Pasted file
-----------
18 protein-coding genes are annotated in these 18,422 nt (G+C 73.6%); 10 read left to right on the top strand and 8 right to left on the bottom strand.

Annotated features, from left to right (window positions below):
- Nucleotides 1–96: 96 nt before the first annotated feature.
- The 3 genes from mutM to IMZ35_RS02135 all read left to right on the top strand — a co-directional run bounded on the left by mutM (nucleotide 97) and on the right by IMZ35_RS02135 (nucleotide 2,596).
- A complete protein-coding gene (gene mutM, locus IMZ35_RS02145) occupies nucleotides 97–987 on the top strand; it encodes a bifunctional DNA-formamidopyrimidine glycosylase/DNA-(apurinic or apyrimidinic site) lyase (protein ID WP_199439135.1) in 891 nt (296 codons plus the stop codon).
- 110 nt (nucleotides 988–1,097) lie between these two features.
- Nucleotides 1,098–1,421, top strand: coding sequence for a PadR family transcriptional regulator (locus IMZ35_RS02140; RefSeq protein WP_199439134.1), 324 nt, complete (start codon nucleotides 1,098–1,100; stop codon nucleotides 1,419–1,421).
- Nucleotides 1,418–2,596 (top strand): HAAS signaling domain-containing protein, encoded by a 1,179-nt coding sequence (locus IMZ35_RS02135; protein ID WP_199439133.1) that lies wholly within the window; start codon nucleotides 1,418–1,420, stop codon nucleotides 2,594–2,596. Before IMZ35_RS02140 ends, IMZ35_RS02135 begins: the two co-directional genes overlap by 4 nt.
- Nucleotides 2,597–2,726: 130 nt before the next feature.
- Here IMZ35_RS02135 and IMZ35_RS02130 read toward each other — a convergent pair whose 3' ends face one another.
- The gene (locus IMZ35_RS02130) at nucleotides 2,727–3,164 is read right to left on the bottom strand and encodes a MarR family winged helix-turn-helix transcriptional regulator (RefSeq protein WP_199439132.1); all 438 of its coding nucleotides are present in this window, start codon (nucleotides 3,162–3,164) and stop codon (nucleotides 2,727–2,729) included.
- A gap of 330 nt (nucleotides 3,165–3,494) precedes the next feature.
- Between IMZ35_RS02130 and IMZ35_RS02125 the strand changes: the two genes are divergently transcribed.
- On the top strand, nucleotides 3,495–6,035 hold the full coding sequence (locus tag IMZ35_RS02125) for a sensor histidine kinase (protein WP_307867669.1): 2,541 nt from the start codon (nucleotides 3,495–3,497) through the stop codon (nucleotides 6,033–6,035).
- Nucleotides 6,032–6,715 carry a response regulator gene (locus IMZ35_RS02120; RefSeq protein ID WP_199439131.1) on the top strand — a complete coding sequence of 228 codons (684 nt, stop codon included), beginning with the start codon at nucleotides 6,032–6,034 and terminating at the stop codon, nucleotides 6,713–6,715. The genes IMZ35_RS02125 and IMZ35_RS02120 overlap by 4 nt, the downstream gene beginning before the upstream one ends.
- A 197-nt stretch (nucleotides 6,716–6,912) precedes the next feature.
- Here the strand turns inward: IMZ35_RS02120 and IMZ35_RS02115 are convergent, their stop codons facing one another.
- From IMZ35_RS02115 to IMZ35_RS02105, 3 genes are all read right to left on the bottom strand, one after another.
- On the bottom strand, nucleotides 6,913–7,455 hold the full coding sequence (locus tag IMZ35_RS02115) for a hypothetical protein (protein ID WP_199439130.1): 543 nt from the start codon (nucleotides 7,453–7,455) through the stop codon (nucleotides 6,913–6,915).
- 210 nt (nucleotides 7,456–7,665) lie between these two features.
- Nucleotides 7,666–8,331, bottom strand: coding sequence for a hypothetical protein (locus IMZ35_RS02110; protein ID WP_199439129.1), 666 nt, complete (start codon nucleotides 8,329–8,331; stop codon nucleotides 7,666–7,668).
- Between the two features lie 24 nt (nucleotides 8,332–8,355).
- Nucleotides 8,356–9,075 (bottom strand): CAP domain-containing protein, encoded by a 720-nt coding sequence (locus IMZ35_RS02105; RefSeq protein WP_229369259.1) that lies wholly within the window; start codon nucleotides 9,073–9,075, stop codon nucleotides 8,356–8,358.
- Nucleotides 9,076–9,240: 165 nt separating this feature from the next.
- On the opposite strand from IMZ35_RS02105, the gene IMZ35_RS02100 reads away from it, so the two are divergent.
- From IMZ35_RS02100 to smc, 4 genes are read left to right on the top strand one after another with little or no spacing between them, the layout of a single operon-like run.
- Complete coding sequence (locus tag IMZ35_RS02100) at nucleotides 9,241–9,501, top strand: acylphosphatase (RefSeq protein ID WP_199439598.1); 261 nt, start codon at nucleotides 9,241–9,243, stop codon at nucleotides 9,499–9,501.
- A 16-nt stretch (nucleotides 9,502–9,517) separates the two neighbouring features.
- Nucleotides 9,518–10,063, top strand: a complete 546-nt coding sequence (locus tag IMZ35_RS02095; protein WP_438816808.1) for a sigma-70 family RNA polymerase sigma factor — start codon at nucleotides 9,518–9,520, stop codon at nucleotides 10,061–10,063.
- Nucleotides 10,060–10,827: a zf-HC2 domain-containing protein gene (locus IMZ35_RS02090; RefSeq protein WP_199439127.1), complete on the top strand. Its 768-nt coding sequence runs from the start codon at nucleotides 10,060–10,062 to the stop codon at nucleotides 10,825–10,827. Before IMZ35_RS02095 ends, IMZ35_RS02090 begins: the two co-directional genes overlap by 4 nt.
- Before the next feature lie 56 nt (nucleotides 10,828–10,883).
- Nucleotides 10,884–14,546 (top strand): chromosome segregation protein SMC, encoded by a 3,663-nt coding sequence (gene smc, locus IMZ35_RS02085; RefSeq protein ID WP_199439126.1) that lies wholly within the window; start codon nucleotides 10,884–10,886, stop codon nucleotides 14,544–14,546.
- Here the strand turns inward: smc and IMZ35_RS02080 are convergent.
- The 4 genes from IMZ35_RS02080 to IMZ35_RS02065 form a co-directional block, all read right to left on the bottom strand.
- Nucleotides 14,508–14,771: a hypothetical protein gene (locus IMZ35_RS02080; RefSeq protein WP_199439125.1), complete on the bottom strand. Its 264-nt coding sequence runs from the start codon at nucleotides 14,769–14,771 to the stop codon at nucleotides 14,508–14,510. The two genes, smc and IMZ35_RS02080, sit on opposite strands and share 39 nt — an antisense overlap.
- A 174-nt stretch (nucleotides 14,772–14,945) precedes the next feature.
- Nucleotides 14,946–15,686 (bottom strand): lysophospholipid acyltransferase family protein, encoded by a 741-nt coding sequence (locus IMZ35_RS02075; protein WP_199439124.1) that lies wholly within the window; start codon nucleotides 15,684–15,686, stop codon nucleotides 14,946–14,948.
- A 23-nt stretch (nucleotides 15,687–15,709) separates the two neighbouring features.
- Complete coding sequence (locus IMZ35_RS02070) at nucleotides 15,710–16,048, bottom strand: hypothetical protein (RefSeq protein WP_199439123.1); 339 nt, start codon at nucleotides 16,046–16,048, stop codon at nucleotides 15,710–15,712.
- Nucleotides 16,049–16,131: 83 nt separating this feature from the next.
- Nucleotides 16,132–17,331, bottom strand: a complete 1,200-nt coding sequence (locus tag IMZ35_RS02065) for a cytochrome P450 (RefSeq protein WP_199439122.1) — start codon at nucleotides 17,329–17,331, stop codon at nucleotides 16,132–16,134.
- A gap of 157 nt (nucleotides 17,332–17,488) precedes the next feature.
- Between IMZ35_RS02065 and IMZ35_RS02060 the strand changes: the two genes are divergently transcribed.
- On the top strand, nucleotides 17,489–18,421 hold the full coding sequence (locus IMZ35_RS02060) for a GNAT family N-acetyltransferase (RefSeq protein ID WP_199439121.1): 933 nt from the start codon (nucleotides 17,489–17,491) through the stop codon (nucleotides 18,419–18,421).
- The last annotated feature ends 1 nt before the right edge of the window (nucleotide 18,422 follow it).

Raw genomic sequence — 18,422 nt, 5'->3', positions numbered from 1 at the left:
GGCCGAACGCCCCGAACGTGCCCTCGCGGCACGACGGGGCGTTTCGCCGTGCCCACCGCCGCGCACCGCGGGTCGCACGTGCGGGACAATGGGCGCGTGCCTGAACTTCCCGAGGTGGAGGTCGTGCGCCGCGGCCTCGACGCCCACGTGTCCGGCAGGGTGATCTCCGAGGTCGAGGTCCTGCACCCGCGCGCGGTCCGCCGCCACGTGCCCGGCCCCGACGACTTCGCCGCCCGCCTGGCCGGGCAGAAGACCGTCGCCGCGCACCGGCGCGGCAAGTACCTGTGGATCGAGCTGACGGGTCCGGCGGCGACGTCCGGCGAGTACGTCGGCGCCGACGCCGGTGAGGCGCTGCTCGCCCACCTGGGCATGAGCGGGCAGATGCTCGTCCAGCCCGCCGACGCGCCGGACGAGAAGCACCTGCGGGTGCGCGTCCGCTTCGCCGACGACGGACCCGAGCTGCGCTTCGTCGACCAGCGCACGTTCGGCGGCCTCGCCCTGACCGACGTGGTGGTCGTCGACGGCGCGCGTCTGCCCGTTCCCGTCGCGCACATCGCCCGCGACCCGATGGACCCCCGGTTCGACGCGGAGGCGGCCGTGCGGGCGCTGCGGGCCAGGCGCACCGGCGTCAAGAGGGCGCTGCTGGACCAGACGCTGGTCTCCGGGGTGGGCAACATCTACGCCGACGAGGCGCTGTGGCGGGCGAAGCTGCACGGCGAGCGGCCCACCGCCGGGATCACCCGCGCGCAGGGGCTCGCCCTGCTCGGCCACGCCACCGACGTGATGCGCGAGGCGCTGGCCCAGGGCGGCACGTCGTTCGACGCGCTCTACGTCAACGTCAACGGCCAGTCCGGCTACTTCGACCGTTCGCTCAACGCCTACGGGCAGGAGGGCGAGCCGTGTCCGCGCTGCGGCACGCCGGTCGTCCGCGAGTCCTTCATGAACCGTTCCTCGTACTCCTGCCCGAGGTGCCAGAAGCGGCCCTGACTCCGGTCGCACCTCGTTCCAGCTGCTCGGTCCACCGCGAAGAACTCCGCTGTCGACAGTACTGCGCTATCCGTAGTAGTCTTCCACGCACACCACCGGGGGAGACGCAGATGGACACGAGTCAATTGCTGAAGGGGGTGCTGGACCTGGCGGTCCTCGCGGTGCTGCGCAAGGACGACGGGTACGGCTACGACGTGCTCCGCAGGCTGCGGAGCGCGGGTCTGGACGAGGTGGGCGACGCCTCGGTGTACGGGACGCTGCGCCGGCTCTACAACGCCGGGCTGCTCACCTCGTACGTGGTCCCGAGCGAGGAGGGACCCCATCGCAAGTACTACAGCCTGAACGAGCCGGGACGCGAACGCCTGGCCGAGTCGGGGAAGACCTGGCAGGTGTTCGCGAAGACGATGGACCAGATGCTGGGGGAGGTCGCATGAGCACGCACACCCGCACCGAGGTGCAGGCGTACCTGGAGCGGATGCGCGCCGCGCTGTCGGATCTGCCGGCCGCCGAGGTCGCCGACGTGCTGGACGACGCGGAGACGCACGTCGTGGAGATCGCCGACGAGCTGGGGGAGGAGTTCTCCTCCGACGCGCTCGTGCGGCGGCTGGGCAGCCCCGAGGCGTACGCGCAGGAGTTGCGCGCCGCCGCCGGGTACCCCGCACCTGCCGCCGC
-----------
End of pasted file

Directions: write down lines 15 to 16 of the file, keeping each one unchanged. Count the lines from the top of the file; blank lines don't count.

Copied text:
- Nucleotides 6,032–6,715 carry a response regulator gene (locus IMZ35_RS02120; RefSeq protein ID WP_199439131.1) on the top strand — a complete coding sequence of 228 codons (684 nt, stop codon included), beginning with the start codon at nucleotides 6,032–6,034 and terminating at the stop codon, nucleotides 6,713–6,715. The genes IMZ35_RS02125 and IMZ35_RS02120 overlap by 4 nt, the downstream gene beginning before the upstream one ends.
- A 197-nt stretch (nucleotides 6,716–6,912) precedes the next feature.